Evolving Trends in Kidney Transplant Outcomes among Older Adults: A Comparative Analysis before and during the COVID-19 Pandemic

Yiting Li, Gayathri Menon, Wenbo Wu, Amrusha Musunuru, Yusi Chen, Evelien E. Quint, Maya N. Clark-Cutaia, Laura B. Zeiser, Dorry L. Segev, Mara A. McAdams-Demarco*

*Corresponding author for this work

    Research output: Contribution to journalArticleAcademicpeer-review

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    Abstract

    Background. Advancements in medical technology, healthcare delivery, and organ allocation resulted in improved patient/graft survival for older (age ≥65) kidney transplant (KT) recipients. However, the recent trends in these post-KT outcomes are uncertain in light of the mounting burden of cardiovascular disease, changing kidney allocation policies, heterogeneity in candidates' risk profile, and the coronavirus disease 2019 pandemic. Thus, we examined secular trends in post-KT outcomes among older and younger KT recipients over the last 3 decades. Methods. We identified 73 078 older and 378 800 younger adult (aged 18-64) recipients using Scientific Registry of Transplant Recipients (1990-2022). KTs were grouped into 6 prepandemic eras and 1 postpandemic-onset era. Kaplan-Meier and Cox proportional hazards models were used to examine temporal trends in post-KT mortality and death-censored graft failure. Results. From 1990 to 2022, a 19-fold increase in the proportion of older KT recipients was observed compared to a 2-fold increase in younger adults despite a slight decline in the absolute number of older recipients in 2020. The mortality risk for older recipients between 2015 and March 14, 2020, was 39% (adjusted hazard ratio [aHR] = 0.61, 95% confidence interval [CI], 0.50-0.75) lower compared to 1990-1994, whereas that for younger adults was 47% lower (aHR = 0.53, 95% CI, 0.48-0.59). However, mortality risk during the pandemic was 25% lower (aHR = 0.75, 95% CI, 0.61-0.93) in older adults and 37% lower in younger adults (aHR = 0.63, 95% CI, 0.56-0.70) relative to 1990-1994. For both populations, the risk of graft failure declined over time and was unaffected during the pandemic relative to the preceding period. Conclusions. The steady improvements in 5-y mortality and graft survival were disrupted during the pandemic, particularly among older adults. Specifically, mortality among older adults reflected rates seen 20 y prior.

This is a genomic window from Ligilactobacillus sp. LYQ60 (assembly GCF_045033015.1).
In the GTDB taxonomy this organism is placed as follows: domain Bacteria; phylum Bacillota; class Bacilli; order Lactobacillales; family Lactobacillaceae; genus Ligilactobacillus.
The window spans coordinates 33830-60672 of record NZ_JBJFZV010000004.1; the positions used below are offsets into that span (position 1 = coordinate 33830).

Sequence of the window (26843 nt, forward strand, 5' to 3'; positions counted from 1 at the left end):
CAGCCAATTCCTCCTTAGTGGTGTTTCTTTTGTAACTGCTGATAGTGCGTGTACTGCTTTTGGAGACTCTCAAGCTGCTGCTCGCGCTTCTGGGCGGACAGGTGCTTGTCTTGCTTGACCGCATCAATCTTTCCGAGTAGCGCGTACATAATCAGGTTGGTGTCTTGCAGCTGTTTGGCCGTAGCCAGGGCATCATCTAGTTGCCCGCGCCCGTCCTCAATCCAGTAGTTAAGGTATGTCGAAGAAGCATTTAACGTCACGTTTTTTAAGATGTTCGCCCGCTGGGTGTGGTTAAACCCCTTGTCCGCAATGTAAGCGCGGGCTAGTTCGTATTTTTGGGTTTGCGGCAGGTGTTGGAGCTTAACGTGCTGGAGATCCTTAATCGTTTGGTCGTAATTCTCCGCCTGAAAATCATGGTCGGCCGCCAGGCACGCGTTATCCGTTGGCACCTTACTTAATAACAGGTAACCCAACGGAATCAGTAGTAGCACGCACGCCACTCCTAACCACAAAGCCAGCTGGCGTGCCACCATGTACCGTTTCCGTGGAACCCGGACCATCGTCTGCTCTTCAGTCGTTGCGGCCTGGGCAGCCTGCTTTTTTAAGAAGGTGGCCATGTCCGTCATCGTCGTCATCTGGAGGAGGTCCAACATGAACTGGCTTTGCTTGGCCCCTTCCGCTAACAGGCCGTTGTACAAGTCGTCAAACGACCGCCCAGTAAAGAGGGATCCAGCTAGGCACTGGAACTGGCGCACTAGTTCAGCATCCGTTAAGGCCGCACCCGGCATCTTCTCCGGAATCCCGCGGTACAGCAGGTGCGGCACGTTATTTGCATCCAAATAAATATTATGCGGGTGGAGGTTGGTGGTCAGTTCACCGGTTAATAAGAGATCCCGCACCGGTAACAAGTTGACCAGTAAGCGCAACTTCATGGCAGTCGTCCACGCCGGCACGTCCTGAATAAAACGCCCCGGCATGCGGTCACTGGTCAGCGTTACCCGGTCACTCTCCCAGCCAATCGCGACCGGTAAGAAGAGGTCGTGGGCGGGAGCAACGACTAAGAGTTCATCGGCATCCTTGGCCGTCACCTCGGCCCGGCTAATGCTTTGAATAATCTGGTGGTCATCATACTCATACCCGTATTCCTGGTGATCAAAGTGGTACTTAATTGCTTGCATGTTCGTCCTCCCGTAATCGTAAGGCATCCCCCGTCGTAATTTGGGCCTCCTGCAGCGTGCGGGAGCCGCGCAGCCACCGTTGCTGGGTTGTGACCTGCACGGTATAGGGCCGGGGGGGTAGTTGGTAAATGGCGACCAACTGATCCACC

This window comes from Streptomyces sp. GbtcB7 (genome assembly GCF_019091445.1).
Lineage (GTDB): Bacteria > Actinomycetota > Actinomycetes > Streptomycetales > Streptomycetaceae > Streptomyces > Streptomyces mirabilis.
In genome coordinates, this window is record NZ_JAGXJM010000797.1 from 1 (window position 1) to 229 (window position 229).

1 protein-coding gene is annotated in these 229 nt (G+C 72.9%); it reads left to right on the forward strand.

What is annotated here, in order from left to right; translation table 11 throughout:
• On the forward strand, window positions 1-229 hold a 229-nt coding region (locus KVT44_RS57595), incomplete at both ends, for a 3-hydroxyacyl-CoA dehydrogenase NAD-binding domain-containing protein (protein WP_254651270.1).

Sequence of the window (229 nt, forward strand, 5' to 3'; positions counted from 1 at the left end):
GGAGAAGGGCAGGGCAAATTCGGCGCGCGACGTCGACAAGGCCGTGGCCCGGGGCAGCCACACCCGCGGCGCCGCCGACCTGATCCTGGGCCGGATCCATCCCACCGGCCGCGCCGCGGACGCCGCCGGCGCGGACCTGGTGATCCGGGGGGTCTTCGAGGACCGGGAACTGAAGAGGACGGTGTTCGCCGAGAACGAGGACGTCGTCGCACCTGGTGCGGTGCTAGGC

Original languageEnglish
    Article numberE1520
    Number of pages10
    JournalTransplantation direct
    Volume9
    Issue number12
    DOIs
    Publication statusPublished - Dec-2023

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